This is a pivotal year for the major political parties in Lucas County.
In one corner are the Lucas County Republicans. The GOP has been led by Chair Jon Stainbrook for the past decade. Under his leadership, every elected office in the county has been won by a Democrat. Three quarters of Toledo City Council are Democrats, and no Republican has cleared a primary for Toledo Mayor. Heck, declared Independents have fared better than Republicans.
Stainbrook has one claim to fame as party chair. The candidates he has recruited to run for office have been deemed by the voters to be wretched refuse. He has littered the ballot with candidates like Alfonso Narvaez, Constantine Stamos, and James Nowak. The heap of failed GOP candidates is piled high with such non-entities, most of whom left little lasting impression on the voting public.
We know they had no impact on the collective electoral psyche because Stainbrook tends to recycle and reuse his picks again and again. The three election losers named above have run, and lost, multiple times. Stainbrook apparently doesn’t understand the simple fact that some things just can’t be recycled. They must be tossed in the trash pile.
Hence the call for a replacement at the top of the GOP. Former state legislator Mark Wagoner is working mightily to replace Stainbrook, and promises to end the garbage picks and recruit viable candidates for office. Given Stainbrook’s track record, improvement shouldn’t be difficult.
Lonely at the top
Oddly, there has been no similar clarion call for change at the top of the Democratic Party. Chair Joshua Hughes rides the wave of Dem success, dominating county-wide offices and Toledo leadership. There has been no public challenge to his continued leadership.
Hughes is no stranger to recycling and reusing. The election of Wade Kapszukiewicz to Toledo Mayor set off a possible scenario, advanced by State Rep Michael Ashford, where a laundry list of current or former Dem elected officials would swap seats. The affected Dems, including Ashford, State Rep Teresa Fedor, former Mayor Paula Hicks-Hudson, and then-member of Council Lindsay Webb, would be tucked into elective slots, with each landing a comfy publicly-funded position.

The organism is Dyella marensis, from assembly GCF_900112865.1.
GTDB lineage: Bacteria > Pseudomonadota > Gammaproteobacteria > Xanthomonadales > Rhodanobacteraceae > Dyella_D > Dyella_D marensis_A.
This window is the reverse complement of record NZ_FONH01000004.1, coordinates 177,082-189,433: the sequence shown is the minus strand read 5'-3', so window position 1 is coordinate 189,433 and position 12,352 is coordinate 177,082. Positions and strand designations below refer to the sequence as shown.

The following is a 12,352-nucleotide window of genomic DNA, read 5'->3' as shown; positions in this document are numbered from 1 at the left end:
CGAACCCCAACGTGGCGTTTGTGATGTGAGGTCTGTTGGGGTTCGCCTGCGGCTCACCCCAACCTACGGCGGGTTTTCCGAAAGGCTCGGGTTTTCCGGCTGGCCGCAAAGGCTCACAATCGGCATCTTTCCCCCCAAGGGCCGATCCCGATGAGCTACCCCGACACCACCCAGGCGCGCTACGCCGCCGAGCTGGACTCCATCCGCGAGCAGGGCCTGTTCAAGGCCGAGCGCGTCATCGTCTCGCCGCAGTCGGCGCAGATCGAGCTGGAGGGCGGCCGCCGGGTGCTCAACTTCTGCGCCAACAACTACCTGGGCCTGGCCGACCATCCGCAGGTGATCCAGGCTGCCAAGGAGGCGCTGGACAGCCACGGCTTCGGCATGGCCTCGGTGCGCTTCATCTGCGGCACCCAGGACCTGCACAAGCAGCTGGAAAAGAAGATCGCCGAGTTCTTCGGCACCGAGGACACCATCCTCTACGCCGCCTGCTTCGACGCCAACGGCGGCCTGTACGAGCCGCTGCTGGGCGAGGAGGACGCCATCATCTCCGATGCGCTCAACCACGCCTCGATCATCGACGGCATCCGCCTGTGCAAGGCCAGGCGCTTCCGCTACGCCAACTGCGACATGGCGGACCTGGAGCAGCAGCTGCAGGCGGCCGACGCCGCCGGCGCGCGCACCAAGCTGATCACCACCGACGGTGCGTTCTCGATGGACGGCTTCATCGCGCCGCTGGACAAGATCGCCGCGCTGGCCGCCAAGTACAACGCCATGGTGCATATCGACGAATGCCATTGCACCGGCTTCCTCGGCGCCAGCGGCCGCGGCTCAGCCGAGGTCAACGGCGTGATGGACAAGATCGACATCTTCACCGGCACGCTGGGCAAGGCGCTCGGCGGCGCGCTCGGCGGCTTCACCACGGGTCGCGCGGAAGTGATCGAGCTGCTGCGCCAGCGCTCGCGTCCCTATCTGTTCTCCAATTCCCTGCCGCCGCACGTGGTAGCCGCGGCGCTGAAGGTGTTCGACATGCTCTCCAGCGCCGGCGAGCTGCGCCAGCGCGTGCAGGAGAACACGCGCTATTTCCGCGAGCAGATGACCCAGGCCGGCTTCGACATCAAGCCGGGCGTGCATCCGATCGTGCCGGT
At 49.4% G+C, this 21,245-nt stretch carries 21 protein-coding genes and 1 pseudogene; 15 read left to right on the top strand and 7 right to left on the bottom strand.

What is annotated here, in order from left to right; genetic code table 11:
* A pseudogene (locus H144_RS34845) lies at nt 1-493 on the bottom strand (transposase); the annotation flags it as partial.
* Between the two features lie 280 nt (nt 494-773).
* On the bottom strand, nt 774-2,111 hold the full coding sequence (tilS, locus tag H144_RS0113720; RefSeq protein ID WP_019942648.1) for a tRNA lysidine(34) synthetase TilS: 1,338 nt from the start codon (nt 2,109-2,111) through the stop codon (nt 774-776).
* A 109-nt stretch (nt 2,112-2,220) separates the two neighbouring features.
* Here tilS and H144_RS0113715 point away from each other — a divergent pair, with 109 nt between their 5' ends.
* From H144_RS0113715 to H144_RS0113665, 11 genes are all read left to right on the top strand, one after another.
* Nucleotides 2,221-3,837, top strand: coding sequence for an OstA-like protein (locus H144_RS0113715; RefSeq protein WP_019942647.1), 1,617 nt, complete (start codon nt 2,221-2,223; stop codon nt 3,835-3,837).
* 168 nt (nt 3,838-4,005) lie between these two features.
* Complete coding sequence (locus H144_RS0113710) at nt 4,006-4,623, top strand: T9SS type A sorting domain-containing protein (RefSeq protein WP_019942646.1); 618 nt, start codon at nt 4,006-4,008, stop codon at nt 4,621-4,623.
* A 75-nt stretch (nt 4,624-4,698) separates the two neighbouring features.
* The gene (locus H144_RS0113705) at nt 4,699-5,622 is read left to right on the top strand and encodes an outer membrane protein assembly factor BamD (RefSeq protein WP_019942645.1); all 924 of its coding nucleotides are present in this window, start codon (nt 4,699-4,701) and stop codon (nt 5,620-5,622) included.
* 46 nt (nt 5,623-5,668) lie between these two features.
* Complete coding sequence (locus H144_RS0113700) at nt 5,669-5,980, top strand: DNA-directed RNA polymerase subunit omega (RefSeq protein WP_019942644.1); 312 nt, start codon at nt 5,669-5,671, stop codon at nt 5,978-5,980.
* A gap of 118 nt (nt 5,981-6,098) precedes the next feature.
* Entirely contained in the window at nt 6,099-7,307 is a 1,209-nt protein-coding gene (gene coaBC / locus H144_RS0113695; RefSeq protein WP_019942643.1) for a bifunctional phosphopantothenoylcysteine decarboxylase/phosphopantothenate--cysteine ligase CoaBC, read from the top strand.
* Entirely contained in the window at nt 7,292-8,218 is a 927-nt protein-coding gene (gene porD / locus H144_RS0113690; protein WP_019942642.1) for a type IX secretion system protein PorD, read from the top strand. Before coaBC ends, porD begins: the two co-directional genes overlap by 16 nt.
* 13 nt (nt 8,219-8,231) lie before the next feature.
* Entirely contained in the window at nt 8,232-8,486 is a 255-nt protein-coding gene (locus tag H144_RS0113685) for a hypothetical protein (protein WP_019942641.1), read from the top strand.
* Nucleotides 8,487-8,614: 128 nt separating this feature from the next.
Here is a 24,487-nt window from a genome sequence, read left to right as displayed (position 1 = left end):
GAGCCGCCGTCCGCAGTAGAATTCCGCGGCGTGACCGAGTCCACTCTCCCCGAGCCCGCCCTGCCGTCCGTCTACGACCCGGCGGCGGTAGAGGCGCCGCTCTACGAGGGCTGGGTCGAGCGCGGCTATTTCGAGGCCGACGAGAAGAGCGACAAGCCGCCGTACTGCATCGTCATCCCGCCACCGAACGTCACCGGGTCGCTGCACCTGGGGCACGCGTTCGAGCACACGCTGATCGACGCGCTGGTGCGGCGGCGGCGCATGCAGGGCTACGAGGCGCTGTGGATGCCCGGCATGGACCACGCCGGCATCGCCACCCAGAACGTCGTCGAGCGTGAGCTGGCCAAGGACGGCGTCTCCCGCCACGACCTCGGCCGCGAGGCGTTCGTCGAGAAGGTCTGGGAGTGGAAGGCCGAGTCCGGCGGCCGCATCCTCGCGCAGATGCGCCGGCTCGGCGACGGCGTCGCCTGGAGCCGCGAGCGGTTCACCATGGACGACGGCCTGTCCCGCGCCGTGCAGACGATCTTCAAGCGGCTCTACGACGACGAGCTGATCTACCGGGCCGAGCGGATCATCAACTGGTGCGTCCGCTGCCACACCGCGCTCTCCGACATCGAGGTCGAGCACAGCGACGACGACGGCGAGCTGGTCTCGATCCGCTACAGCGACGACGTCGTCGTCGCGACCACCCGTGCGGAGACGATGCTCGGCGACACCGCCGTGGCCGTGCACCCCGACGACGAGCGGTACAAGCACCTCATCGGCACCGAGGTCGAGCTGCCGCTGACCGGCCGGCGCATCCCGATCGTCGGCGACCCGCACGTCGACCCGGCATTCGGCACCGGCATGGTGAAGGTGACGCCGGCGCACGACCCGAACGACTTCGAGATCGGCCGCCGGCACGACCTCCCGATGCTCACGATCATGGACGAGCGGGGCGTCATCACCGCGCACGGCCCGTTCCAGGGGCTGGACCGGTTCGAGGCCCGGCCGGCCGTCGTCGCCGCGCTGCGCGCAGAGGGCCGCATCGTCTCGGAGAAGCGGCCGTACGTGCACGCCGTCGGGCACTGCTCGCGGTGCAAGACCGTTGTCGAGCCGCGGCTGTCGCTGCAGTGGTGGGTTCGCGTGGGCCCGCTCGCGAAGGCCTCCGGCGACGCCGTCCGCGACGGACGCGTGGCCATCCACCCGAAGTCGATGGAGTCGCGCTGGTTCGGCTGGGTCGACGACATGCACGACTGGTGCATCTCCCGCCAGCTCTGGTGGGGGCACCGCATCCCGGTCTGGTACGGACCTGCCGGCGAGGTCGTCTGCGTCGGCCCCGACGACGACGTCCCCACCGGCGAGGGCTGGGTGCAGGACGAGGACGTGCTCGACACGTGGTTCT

Unfortunately for Ashford, the Dem leadership intervened. Instead of recycling Ashford, Webb was reused as County Treasurer, leaving Ashford and Fedor to duke it out for State Senate and PHH to run for Ashford’s state rep seat. Recycling it shall be, just not as clean as Ashford proposed.
The problem for the Dems under Hughes is that the loser of the Fedor-Ashford melee will be knocked back to private life. An ever bigger problem is the sudden vulnerability of Webb due to the revelation of her financial problems and the attendant budget hit to the County coffers to pay for her to be bonded as the Treasurer.
It begs the question. How did Hughes and Dem leadership not know Webb was so insolvent that junk bond traders wouldn’t take a chance on her? And why didn’t Hughes step in to prevent the five-figure hit to the County budget, caused by Webb’s junk bond status, by reconvening the Dems to reconsider the choice in light of new and damaging information?
It certainly looks like an obvious opening for the Rs to break through and win a seat from a damaged D.
Nope. Webb and the Dems are lucky. It seems the Stainbrook Rs have done their usual remarkable job, being unable to find anything resembling a viable candidate to challenge Webb. Whether someone more threatening will materialize to exploit the obvious opportunity Webb’s credit score presents remains to be seen.
A bigger problem for the Dems, and Hughes, is their recycling efforts in the race to replace outgoing County Commissioner Carol Contrada. It could easily lead to the first loss of a county-wide seat in over a decade, and could cause a leadership crisis for the Dems akin to the current battle to replace Stainbrook within the GOP.
Stay tuned for Part Two of garbage is as garbage does.
Next: Byers remorse.